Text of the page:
Advancing Anti-Aging Research
For a very, very long time, anti-aging drugs have been the bane of scammers, scoundrels and charlatans. Snake oil, if you will. Turns out, there are some anti-aging drugs and you may well be taking one of them? Have type 2 diabetes and on metformin? That’s one of them and FDA approval is being sought for its use as an anti-aging medication.
The world’s population is aging, especially in parts of Asia, Europe and North America. Over the next 30 years it is projected that the number of over 65 year olds will double to 1.5 Billion. Only the continent of Africa is seeing significant growth in a younger population.
Today, over 80% of adults aged 65 or over have at least one chronic illness with 68% having two or more. That’s a lot of illness and a lot of medications. From heart disease to diabetes, hypertension, dementia, arthritis and so on All of which require some form of regular medication, sometimes multiple medications.
The research into how some medications could be used even in the absence of the condition that would be treated with that medication is ramping up. And let’s be clear here, we’re not talking about living forever. This is about avoiding certain diseases that kick in with aging and giving us a chance to live a wee bit longer and spoil our grandchildren a bit more.
One interesting area of research is into mitochondria, which as we age, degrade in our body’s cells, impacting healthy cell functions. Mitochondria are in every cell in our body. Now, scientists at the Baylor College of Medicine in Texas are studying the use of a natural supplement called GlyNAC which a mixture of an amino acid called glycene and the medication known as N-acetylcysteine (NAC). The research has so far shown a 24% increase in lifespan for mice. More work is ongoing.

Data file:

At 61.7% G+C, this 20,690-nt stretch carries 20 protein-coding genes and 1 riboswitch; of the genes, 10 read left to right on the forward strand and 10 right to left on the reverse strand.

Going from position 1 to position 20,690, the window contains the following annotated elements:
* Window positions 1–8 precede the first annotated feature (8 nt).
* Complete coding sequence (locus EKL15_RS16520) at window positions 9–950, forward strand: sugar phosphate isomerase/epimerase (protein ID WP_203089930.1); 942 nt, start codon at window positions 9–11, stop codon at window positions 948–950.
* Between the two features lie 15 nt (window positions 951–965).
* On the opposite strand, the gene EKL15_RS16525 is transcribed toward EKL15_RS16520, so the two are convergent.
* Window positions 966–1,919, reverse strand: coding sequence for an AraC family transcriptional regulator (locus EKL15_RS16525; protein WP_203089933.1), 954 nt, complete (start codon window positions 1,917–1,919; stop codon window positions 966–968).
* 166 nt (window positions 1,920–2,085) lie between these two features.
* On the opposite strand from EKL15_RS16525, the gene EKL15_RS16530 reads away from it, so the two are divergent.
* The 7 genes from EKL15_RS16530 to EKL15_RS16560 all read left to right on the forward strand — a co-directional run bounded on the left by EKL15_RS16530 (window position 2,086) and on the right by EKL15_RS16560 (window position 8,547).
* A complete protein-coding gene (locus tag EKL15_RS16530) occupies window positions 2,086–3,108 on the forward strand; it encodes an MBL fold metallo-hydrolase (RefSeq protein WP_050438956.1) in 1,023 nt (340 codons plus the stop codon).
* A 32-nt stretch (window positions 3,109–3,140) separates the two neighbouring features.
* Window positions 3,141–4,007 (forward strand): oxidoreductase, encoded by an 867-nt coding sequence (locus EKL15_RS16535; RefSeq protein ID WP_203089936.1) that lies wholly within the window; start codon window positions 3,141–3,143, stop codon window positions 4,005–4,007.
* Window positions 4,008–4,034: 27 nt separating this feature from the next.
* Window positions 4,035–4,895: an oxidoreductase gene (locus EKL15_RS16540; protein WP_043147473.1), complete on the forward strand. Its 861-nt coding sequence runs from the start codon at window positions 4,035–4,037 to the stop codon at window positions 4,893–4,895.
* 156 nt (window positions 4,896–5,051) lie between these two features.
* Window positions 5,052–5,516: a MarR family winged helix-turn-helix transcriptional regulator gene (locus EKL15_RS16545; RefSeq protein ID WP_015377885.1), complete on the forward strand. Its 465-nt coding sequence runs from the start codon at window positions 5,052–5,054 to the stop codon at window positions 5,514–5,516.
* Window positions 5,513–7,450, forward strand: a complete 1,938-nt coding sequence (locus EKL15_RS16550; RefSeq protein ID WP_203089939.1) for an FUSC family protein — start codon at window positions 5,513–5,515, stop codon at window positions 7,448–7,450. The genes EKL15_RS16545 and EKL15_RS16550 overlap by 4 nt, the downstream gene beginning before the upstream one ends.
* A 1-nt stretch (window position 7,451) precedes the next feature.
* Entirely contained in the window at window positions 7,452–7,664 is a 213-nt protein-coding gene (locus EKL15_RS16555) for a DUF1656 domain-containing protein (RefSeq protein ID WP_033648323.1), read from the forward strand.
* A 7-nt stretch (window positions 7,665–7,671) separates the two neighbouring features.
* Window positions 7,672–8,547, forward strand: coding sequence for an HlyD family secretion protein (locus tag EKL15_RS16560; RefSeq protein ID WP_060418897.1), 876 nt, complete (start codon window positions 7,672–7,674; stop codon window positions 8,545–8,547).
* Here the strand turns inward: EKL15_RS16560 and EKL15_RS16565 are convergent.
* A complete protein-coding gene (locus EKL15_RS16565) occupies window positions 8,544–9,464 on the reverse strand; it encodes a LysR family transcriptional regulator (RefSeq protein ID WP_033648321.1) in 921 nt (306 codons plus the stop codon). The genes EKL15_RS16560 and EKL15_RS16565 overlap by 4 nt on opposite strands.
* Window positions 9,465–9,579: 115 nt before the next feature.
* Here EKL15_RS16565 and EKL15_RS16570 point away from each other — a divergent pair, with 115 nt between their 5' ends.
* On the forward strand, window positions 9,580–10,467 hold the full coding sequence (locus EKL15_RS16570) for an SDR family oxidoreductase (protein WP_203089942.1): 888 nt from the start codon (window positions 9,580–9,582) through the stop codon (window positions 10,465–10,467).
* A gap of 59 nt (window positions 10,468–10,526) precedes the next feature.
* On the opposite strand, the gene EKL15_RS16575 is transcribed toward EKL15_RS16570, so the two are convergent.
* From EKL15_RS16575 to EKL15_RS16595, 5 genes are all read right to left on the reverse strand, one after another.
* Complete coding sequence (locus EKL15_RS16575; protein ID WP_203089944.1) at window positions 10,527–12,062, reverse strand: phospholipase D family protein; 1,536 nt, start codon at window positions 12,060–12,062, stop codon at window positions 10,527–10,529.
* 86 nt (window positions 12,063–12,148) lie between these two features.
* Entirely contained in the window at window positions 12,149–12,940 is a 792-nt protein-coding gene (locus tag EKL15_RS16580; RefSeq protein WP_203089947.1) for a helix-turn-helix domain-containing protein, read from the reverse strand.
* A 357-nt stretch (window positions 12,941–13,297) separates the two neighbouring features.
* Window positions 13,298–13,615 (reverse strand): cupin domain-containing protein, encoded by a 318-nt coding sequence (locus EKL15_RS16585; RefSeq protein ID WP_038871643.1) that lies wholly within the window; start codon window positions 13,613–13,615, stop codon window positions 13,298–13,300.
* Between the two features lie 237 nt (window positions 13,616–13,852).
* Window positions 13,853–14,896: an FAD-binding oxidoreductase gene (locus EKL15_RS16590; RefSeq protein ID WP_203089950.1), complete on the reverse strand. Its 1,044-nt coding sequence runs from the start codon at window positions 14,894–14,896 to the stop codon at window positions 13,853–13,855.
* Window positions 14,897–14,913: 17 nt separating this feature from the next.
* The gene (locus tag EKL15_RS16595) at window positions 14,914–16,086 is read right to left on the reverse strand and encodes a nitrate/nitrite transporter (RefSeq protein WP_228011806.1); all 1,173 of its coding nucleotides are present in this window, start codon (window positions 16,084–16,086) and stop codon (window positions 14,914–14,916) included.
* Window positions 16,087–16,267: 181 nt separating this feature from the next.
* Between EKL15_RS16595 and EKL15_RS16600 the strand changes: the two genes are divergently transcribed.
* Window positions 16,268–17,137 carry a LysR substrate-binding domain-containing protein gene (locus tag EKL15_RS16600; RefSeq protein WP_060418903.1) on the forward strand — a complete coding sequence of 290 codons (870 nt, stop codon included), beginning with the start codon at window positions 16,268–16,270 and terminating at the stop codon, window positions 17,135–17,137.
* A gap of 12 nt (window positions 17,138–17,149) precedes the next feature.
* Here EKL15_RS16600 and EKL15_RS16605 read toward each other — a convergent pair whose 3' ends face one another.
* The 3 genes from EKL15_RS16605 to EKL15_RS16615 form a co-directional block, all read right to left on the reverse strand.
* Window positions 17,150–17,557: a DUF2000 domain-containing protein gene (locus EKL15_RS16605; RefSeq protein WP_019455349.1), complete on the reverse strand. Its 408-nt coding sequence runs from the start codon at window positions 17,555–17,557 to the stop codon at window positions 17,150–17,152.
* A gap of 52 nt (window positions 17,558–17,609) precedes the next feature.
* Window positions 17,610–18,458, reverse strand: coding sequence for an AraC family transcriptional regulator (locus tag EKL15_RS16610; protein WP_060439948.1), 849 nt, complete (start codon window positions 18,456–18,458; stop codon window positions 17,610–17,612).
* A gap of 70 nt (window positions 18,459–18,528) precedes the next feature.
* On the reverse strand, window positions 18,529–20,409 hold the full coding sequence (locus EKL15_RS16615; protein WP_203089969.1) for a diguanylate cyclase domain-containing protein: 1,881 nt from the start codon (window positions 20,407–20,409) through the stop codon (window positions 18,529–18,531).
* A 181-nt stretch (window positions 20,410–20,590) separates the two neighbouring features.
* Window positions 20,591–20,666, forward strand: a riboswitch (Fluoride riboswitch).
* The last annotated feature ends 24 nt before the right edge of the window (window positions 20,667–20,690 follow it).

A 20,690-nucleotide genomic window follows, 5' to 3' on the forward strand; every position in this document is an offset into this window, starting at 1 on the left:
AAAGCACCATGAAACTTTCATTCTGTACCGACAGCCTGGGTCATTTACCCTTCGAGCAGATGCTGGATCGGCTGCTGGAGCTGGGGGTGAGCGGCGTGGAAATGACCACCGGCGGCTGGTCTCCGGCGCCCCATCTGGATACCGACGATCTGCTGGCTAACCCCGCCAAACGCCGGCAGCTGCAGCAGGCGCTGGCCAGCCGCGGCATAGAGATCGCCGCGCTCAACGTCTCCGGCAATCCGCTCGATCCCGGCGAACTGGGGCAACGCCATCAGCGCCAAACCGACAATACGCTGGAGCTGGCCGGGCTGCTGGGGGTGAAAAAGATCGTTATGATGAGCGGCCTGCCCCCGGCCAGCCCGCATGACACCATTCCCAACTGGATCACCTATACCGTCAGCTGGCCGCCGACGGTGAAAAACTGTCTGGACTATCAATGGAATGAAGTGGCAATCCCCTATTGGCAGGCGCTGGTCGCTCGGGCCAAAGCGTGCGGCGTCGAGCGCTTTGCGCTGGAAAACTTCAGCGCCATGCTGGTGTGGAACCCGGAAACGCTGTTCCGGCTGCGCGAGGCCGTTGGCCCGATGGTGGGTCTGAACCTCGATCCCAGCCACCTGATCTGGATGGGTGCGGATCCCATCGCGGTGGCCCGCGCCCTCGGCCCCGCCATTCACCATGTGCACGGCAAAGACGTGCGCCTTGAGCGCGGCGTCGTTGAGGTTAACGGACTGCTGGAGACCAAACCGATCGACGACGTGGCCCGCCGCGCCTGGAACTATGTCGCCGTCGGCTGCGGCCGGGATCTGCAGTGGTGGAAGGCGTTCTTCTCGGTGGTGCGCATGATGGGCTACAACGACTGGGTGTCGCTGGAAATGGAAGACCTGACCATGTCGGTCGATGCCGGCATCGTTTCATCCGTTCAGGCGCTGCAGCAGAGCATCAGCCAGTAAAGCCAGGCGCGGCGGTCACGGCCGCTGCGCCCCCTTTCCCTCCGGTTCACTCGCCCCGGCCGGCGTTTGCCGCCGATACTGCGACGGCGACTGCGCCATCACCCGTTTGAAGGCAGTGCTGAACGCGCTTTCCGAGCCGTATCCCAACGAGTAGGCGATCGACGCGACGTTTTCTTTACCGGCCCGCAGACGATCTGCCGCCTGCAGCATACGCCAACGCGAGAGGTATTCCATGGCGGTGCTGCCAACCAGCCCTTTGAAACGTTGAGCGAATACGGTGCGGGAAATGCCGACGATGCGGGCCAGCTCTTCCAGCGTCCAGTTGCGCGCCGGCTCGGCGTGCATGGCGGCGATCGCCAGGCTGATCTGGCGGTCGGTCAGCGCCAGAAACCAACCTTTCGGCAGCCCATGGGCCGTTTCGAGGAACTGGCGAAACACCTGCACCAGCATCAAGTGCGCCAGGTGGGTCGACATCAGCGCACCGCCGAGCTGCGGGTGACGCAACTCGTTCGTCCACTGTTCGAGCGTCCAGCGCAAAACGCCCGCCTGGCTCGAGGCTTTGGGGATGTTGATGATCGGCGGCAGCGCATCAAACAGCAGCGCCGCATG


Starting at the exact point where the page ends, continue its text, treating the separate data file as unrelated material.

Aging is a huge risk, we know, for illnesses from cardiovascular disease to cancer and dementia. The work that’s taking place these days is at a very micro level, looking deep into our body’s cells and in a more holistic way as well. Scientists have defined a range of changes that happen in our bodies as we age and call them “hallmarks” of aging. Work is underway to see how they’re interconnected rather than just focusing on one illness at a time. If these problems can be addressed in groups or as a whole, the theory is that aging can be slowed down and many of these diseases might be deferred as well.
One big challenge for this medical research is that humans age over many decades, thus making trials lengthy and expensive. One workaround some doctors are approaching is working with one of human’s best friends; dogs. They age seven times faster than humans yet experience many of the same age related diseases and conditions. As well, they share our homes and environmental conditions, all of which are important to such studies.
For a long time, scientists approached dealing with age related issues as seeking a cure for each and every one. That’s basically playing whack a mole and would take even longer to see beneficial outcomes. Now, looking at aging in a holistic way and from a preventative perspective, this could lead to faster results and a better understanding of the aging process as a whole. We are learning so much more.
Discover More: Check out this inspiring article on walking our way to better health.
Image by Michal Jarmoluk from Pixabay